First - purchased a 100' aerial dog trolley (if you go this route - be careful - the curling of the line has a LOT of twist, we put it on a turnbuckle to be able to tighten it and 24 hours later, the twist in the line unwound the turnbuckle - looked out the window and dog, 100' of trolley and 15 ' of trolley tether was wrapped around 7 pieces of pool furniture all poised to leap onto the pool cover (water not yet frozen affraid ). I am paranoid regarding Mr. Dog's safety, so he has an extra snap shackle and a carabiner added to his tether. (I will be purchasing a locking carabiner and a double swivel eye - he's learned how to unbuckle one of the snap shackles but not both.Mad ) In addition, just in case the trolley wire comes off the hook, I have and extra tether wrapped around the tree and shackled to the loop of the trolley wire. Mr. Dog also has 5 other pine trees that I have installed large eyebolts for rotating 30 ft tethers so he has variety and does not get bored. All are on elevated ground for drainage, he has 1 permanent dog house with a 10-12 layer of straw. The house is sited so he can look out down the hill, see the cows, the traffic, the mail lady. Also, within ear and eye of the house - and in the foot traffic pattern so we have lots of interaction. He also has a portable dog house but he really doesn't use it - Drives me crazy, prefers being outside so I cobbled together a wind break, keep fresh straw in there and top with an old satin covered, polyester fluff filled bedspread. This is actually his favorite.

Next - you need to train him to the boundaries of his tether - so he won't yank at his neck (use a web collar with a metal belt buckle kind of buckle. I also made sure he was microchipped) I also taught him how to untangle himself from brush and trees - I find the 15 ft lead is best in that regard, he learns how to manage it, goes into the brush and backs out the way he came. The 30 ft lead is only used when I am home, so if he gets it wrapped around the tree, I will know immediately. Be careful there are NO fences or other objects he can climb over and potentially hang himself!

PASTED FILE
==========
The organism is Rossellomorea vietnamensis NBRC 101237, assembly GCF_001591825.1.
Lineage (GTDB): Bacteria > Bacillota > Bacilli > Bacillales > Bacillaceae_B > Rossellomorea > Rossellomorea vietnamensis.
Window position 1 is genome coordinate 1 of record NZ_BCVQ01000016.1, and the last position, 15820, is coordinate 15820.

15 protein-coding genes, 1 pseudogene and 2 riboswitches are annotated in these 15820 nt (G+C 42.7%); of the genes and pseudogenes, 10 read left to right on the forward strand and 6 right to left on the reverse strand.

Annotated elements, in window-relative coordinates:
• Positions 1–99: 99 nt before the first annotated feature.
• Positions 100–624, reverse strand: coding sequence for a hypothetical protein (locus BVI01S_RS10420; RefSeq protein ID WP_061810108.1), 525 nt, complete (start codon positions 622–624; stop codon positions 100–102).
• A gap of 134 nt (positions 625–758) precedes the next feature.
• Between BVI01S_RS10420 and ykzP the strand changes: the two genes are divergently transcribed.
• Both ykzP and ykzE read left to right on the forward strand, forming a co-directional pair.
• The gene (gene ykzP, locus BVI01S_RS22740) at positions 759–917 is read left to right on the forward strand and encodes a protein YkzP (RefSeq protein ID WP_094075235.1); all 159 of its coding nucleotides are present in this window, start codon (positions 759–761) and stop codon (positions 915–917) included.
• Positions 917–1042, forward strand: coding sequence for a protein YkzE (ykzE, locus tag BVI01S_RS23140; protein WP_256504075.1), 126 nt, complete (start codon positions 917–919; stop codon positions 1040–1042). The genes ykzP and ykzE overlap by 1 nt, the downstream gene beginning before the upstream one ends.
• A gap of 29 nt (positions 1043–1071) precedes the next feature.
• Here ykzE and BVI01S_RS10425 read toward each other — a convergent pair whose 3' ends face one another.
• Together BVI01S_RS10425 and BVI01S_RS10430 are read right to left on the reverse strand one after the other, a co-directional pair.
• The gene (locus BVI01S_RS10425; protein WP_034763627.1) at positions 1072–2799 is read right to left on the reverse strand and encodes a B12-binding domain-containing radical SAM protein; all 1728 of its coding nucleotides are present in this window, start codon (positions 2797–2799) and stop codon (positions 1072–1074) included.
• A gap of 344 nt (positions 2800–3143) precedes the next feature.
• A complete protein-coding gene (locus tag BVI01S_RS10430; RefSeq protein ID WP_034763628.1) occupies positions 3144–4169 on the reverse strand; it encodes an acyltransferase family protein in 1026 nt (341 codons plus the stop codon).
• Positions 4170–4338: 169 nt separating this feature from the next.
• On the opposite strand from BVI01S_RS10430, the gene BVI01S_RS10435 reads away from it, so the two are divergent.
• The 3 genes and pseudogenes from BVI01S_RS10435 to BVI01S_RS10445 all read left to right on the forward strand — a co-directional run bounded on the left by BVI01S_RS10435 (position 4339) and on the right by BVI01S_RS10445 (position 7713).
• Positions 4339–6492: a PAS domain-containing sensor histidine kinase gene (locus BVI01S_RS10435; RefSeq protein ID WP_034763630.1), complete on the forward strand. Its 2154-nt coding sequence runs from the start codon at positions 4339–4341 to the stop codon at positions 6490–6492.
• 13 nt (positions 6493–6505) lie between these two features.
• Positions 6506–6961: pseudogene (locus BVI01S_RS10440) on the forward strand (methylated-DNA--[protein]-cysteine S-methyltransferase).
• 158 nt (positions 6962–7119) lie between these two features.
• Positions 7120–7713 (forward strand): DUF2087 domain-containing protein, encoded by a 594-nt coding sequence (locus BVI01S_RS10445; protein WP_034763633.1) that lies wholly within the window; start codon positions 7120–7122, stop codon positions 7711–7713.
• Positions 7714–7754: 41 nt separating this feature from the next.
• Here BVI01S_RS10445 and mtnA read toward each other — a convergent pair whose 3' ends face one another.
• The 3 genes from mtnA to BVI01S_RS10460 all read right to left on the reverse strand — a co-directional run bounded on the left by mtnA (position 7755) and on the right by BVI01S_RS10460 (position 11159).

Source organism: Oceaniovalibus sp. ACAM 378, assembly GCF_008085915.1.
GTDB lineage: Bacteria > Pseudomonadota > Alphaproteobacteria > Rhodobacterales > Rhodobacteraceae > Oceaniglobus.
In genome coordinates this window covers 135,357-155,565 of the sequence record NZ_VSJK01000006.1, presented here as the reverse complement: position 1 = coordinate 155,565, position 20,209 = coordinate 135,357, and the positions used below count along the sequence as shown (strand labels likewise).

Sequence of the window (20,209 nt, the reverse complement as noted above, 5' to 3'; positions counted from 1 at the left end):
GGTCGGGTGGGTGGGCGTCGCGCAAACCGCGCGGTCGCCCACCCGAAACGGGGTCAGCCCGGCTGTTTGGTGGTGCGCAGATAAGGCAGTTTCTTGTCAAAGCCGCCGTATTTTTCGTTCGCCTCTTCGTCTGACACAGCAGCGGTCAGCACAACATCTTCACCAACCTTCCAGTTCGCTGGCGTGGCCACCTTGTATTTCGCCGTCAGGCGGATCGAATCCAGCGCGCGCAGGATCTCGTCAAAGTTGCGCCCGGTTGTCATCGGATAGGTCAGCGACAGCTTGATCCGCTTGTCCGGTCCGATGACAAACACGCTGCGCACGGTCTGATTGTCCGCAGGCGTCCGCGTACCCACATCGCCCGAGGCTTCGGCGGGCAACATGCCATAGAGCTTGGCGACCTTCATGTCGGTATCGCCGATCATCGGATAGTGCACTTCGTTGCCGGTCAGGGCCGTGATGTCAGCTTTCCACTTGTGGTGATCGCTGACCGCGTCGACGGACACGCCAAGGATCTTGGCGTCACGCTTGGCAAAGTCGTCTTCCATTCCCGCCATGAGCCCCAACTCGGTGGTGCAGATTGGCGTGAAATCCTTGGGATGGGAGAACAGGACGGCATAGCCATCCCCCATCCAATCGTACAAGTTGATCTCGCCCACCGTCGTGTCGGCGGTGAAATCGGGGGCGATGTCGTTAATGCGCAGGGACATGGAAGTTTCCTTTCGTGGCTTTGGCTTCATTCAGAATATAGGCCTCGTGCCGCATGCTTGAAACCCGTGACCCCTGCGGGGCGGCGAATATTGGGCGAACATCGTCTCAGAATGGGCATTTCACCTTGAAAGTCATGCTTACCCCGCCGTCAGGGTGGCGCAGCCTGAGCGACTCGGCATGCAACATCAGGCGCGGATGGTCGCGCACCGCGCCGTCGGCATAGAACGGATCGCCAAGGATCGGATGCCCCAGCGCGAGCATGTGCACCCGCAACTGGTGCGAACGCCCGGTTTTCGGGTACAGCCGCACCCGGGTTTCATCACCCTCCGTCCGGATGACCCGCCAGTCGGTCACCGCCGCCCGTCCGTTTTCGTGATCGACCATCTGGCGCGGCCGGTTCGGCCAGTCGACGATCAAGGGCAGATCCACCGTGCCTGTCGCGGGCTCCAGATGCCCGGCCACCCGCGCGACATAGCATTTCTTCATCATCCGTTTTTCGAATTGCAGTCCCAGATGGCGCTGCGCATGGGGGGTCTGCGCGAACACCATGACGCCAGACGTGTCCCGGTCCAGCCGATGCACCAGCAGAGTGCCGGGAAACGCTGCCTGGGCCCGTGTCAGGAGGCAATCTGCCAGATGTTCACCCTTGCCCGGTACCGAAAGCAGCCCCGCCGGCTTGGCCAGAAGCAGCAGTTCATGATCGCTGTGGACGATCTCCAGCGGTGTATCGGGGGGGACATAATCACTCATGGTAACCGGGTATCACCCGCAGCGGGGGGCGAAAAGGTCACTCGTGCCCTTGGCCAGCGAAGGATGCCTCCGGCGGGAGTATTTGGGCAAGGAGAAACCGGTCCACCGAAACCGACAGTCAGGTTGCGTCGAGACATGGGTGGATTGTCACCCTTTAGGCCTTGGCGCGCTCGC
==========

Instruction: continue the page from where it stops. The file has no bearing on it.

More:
I rotate his toys, walk him 3 plus miles in morning, 2 plus in the evening, have play time during the day, when I do chores outside, he is tethered to me for our mutual company.

The Beastie Boy sleeps in a crate in an outbuilding at night - bottom of crate has cardboard plus newspaper plus mover's blanket plus old quilt plus new plush dog bed plus flannel sheet all topped by several old wool sweaters. Crate is covered top and sides with old sleeping bag and mover's blanket with a piece of foam insulation on top. Every morning the sides are lifted to allow bedding to air out for the day - if it's damp it gets washed and dried. Mr. Dog carefully and intently watches me make his bed - I swear, he thinks he's supervising Laughing 

Water: If it's freezing weather, no metal dish! I have cobbled together a sort of insulated, solar waterer - an 18 gal. Rubbermaid Roughneck tote, bottom filled with bubble wrap, cover with dense straw, make a well in the straw to fit 2 gal plastic trash bucket (with a lip). Cut hole in cover of tote to fit trash bucket. Fill trash bucket to brim with very warm water, place a rubber ball (or tennis ball) in water. Put the whole contraption in southern sun exposure. If really cold, bank the north side with snow (or bury the thing?) I have kept water liquid in this for up to 10 hours in 15° temperature. In the 20's, this stays liquid til late evening (however, since winter hit, Mr. Dog prefers to eat snow, won't drink free water so I end up baiting his water - in his kibble morning and evening he gets twice as much water as kibble, mid-day he gets 2 cups of water flavored with broth from cooking chicken livers or thighs. Before his walks he gets another cup of baited water, before bed he also gets a cup.